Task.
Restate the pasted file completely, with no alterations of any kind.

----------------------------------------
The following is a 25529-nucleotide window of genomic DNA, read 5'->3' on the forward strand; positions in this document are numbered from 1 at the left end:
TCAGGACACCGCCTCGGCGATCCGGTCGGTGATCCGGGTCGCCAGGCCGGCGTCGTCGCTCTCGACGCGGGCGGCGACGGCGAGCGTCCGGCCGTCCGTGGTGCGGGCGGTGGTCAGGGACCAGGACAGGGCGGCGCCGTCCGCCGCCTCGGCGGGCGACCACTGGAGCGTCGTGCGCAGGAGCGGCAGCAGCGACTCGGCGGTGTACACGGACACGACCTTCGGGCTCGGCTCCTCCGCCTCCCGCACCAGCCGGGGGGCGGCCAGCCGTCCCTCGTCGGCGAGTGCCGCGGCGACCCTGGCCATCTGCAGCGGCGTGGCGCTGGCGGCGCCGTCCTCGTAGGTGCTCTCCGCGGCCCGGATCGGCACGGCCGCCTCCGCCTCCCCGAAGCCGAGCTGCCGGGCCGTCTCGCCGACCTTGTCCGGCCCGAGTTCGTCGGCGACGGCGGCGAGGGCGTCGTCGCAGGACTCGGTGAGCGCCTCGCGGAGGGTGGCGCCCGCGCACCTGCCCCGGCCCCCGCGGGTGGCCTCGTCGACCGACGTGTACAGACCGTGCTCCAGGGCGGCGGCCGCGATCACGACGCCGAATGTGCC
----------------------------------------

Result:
The following is a 25529-nucleotide window of genomic DNA, read 5'->3' on the forward strand; positions in this document are numbered from 1 at the left end:
TCAGGACACCGCCTCGGCGATCCGGTCGGTGATCCGGGTCGCCAGGCCGGCGTCGTCGCTCTCGACGCGGGCGGCGACGGCGAGCGTCCGGCCGTCCGTGGTGCGGGCGGTGGTCAGGGACCAGGACAGGGCGGCGCCGTCCGCCGCCTCGGCGGGCGACCACTGGAGCGTCGTGCGCAGGAGCGGCAGCAGCGACTCGGCGGTGTACACGGACACGACCTTCGGGCTCGGCTCCTCCGCCTCCCGCACCAGCCGGGGGGCGGCCAGCCGTCCCTCGTCGGCGAGTGCCGCGGCGACCCTGGCCATCTGCAGCGGCGTGGCGCTGGCGGCGCCGTCCTCGTAGGTGCTCTCCGCGGCCCGGATCGGCACGGCCGCCTCCGCCTCCCCGAAGCCGAGCTGCCGGGCCGTCTCGCCGACCTTGTCCGGCCCGAGTTCGTCGGCGACGGCGGCGAGGGCGTCGTCGCAGGACTCGGTGAGCGCCTCGCGGAGGGTGGCGCCCGCGCACCTGCCCCGGCCCCCGCGGGTGGCCTCGTCGACCGACGTGTACAGACCGTGCTCCAGGGCGGCGGCCGCGATCACGACGCCGAATGTGCC